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Generally the Dynaplate was used for SSBs and Loran that are all but rare. If you still have an SSB...it's debatable to keep it. if not I would get rid of it and patch the hole(s).



Grounding wires should not be from item to item...but have more centralized buss bars or a main strap.
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Old 06-07-2019, 12:26 PM   #6
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Ditto what psneeld said about centralizing the ground wires.



If you disconnect all connections to the Dynaplate then it will no longer have any effect into any other part of the system. You could then defer any decision on what to do with it.


Considering you only have the one hull anode and one shaft anode, I'm not convinced that the bottom paint loss is due to over-zincing. There are a few other possible causes, one is galvanic corrosion caused at a marina through the shared ground. Of course the galvanic isolator should prevent this. Another possible cause is stray current corrosion within the sphere of your own boat. One other thing to check is to make sure you have very low resistance (Like 1 ohm or less) between ALL underwater metals AND the transom zinc.



Unless you have shaft brushes, the prop, propshaft and its zinc can be considered an isolated assembly. (Because electrically it probably is)


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Old 06-07-2019, 12:37 PM   #7
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I also noticed the way the ground wires are attached to what looks like an engine bracket. One wire is under the bracket and 2 wires are on top - on the same bolt. Another wire is in a different location on the same bracket. This is a sure recipe to have poor conductivity between one or more wires. These wires should either come together on one stud, or be installed on a purpose made buss bar which then needs a very good connection to the engine block or centralized boat ground.



I just realized you said there is a green wire from the transom anode to the rudder post, but you didn't mention any other wires there? Both of these items MUST connect to all of your other underwater metal grounds and the total measured resistance between any 2 of those points should be 1 ohm max.


Ken
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Old 06-07-2019, 01:17 PM   #8
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Quote:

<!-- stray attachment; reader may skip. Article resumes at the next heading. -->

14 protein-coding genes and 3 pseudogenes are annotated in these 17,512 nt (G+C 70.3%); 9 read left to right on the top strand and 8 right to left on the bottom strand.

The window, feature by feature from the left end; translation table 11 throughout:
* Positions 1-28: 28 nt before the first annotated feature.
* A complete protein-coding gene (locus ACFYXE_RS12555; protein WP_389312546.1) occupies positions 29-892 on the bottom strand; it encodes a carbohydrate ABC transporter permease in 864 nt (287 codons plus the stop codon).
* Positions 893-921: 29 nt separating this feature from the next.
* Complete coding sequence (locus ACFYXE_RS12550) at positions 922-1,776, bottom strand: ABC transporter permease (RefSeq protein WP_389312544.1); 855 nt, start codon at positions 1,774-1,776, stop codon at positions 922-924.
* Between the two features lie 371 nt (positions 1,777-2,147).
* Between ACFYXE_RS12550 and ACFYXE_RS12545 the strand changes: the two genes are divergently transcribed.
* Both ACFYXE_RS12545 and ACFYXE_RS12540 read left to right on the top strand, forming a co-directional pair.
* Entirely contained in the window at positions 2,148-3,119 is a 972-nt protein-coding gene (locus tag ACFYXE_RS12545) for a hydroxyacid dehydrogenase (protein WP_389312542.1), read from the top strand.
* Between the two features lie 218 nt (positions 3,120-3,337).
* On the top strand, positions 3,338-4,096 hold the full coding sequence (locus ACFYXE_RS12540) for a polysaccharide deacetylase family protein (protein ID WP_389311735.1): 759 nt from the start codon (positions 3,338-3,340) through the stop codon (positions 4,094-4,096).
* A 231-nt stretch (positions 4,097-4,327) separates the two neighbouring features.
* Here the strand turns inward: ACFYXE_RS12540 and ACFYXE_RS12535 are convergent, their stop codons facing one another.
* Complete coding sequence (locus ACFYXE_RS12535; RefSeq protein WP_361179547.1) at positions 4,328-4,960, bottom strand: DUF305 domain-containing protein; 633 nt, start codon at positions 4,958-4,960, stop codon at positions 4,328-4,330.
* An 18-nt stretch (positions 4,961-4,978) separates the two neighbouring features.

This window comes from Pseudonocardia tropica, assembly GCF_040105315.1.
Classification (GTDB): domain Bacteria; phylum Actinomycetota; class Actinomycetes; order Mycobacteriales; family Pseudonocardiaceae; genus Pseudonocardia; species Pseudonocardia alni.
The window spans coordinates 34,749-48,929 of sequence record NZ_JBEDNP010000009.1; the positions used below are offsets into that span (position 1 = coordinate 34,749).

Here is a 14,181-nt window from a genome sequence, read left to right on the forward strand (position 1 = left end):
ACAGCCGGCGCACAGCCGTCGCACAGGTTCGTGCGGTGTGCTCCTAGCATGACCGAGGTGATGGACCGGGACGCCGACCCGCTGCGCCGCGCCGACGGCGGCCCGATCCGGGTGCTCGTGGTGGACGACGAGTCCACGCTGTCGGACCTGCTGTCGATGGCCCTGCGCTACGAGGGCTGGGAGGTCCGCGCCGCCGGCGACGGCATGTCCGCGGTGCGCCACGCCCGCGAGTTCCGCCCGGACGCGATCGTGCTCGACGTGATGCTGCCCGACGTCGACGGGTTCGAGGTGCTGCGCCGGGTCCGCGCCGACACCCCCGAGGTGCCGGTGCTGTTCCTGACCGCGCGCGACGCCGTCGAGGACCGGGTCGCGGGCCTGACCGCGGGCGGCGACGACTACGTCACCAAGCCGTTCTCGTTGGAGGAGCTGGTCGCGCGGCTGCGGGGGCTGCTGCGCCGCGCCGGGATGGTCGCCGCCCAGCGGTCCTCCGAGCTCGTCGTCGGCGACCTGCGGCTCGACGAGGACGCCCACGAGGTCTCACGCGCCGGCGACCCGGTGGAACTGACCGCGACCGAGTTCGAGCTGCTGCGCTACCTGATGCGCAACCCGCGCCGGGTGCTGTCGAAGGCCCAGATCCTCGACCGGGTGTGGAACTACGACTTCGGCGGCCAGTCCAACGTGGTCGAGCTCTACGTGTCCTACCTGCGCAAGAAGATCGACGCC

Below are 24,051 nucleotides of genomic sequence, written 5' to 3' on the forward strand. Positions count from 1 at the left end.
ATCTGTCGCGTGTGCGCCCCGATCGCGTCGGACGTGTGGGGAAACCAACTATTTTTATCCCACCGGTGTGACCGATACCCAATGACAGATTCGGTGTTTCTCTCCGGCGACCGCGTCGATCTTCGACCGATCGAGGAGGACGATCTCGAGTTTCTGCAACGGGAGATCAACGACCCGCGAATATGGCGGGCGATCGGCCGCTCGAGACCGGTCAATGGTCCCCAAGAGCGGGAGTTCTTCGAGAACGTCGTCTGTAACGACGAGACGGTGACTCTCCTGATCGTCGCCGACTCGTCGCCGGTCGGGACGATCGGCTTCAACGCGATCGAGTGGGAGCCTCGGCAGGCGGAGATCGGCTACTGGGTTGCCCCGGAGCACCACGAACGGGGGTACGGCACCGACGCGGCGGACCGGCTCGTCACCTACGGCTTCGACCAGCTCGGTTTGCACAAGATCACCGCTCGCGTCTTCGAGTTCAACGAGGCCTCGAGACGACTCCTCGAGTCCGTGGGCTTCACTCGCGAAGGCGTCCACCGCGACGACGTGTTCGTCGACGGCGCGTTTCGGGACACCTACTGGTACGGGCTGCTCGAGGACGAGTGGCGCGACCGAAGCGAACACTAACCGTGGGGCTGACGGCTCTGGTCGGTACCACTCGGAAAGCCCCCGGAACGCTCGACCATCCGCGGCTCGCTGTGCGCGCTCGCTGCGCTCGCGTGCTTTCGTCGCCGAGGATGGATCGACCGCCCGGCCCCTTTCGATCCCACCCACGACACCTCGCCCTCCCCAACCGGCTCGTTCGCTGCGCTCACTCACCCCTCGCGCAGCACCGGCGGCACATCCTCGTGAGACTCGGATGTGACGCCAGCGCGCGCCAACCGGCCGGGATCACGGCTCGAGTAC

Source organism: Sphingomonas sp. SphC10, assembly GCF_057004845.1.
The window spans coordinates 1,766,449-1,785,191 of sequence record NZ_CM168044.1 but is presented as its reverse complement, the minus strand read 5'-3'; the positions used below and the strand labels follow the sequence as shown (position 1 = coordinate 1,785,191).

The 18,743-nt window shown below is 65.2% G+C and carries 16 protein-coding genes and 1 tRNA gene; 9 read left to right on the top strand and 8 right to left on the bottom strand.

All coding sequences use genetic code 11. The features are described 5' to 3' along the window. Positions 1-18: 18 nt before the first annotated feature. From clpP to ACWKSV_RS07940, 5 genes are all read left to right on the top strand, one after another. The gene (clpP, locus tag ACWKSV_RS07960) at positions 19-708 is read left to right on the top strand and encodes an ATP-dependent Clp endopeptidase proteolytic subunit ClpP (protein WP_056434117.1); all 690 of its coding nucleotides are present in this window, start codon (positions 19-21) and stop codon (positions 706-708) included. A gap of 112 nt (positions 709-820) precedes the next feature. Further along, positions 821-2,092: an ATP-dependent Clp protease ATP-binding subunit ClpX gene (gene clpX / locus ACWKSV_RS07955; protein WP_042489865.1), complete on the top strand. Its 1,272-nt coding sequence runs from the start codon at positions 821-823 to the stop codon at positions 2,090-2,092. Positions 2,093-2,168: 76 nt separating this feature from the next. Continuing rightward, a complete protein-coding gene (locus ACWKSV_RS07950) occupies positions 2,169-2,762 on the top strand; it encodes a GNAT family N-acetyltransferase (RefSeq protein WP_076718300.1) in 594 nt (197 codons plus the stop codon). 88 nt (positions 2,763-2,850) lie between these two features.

Originally Posted by kchace View Post
Ditto what psneeld said about centralizing the ground wires.



If you disconnect all connections to the Dynaplate then it will no longer have any effect into any other part of the system. You could then defer any decision on what to do with it.


Considering you only have the one hull anode and one shaft anode, I'm not convinced that the bottom paint loss is due to over-zincing. There are a few other possible causes, one is galvanic corrosion caused at a marina through the shared ground. Of course the galvanic isolator should prevent this. Another possible cause is stray current corrosion within the sphere of your own boat. One other thing to check is to make sure you have very low resistance (Like 1 ohm or less) between ALL underwater metals AND the transom zinc.



Unless you have shaft brushes, the prop, propshaft and its zinc can be considered an isolated assembly. (Because electrically it probably is)


Ken
Ken:
I am considering the following causes for the loss of bottom paint around the Dynaplate:
1. Internal DC stray current corrosion
2. External DC stray current corrosion
3. Galvanic corrosion from faulty installation and/or failed connections of the bonding system
4. Failure of the galvanic isolator
5. Failure of the gel coat barrier coat
Am I correct to assume that failure of the galvanic isolator would expose the vessel to external DC stray current corrosion? I have decided to disconnect all the bonding wires from the Dynaplate. There is a prop shaft brush connected to the engine block but it is not connected to the Dynaplate or the transom anode. The engine block is connected to the Dynaplate.